Post Revolutionary Education in the United States

After gaining independence from England, the newly formed United States now had to deal with educating its populace. Before, different regions attending to education how they wanted. Now, there was a need for a united effort in providing education for the masses. For many of the founding fathers and influential educational leaders, democracy and education went together. In this post, we will look at the ideas and influence of two early education reformers Thomas Jefferson and Benjamin Rush.

Thomas Jefferson

Thomas Jefferson stated that an ignorant nation cannot be a free nation. As such, Jefferson supported a plan that brought education to everyone through a system of taxation. His model was focused on the state of Virginia and included schools in every parish of the state. There was to be a tiered system of scholarships so that a handful of the best students would attend college for free.

Unfortunately, Jefferson’s plan was never accepted. Taxation was not a popular idea at the time.  It did provide a model of how education could be. In other words, it provided at least a theoretical framework that other educators could consider as they wrestled with the issue of educating people.

Benjamin Rush

Rush supported Benjamin Franklin’s view of a practical education. Since the goal was now to educate the masses and not just the elite, it was necessary to modify the curriculum. Latin and Greek was of no use to the masses and should not be the foundation of a universal education.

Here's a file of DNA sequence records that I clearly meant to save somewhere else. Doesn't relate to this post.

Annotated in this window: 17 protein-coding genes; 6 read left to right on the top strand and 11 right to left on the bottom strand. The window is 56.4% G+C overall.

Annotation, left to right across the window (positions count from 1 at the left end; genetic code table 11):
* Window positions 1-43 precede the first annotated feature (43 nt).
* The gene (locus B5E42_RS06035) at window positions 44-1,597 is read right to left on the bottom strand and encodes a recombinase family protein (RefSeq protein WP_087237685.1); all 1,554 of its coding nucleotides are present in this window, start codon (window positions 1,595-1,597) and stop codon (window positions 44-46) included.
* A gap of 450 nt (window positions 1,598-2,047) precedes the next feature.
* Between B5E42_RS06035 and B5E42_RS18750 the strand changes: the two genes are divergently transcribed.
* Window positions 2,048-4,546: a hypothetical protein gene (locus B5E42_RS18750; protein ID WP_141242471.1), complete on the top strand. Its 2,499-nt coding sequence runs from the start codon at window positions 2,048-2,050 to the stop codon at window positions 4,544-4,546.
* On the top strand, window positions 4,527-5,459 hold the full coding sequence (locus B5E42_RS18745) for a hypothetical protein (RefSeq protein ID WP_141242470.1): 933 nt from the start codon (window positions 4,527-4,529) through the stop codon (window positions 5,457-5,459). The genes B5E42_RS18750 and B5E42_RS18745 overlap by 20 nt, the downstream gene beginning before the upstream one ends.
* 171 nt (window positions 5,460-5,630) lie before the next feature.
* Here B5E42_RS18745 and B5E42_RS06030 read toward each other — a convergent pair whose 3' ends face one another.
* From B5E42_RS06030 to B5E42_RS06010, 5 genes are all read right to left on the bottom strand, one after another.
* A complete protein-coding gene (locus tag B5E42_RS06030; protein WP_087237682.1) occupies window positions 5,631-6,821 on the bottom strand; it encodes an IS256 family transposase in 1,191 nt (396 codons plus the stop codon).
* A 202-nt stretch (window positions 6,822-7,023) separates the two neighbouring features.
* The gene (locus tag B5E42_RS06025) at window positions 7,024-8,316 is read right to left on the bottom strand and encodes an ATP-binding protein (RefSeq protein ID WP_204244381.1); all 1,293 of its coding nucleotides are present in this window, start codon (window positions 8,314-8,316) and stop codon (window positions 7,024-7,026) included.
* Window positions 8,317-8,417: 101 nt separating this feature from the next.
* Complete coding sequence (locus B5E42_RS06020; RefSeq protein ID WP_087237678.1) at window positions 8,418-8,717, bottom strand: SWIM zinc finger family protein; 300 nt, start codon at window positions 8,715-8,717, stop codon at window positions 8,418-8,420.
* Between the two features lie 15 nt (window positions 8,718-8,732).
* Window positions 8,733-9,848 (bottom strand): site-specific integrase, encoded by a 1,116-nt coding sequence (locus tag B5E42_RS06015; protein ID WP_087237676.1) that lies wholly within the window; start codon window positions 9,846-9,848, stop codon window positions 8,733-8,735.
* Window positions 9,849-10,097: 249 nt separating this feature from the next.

Rush proposed to his home state of Pennsylvania a model of education in which every area that had 100 families or more would have a school. Students would receive a free elementary, secondary, and tertiary education if they wanted it. This system of universal education would be supported through taxes.

Rush’s argument was that the taxes people paid now would be returned in having access to educate, productive workers. However, there was little support for taxes after several decades of British rule. As a result, Rush’s proposal suffered the same fate as Jefferson’s.

Conclusion

Both Jefferson and Rush brought what was at the time a radical idea to the table for leaders to consider about education. This idea was one of a universal educational system supported by tax funds. Education had always been available but almost never on the scale that Jefferson and Rush was proposing. The idea of everyone receiving an education was somewhat radical. In addition, the idea of having everyone pay for the education of everyone else was even more radical.

Both of these men were reacting to the need of having an educated populace that could help to maintain the democracy. Citizenship is what Jefferson called this and progress is what Rush called it. However, the idea of sending tax money into education and thus increase the size and the power of the government was something that people were not ready for.

The ideas of Jefferson and Rush serve as seed for many to come after them. Consider the work of Horace Mann and the “Common School” movement or John Dewey and his ideas of progressivism and democracy in the classroom or even the ideas of Pablo Friere and the call for developing people who can think critically  and you can still see the footprint of Jefferson and Rush/

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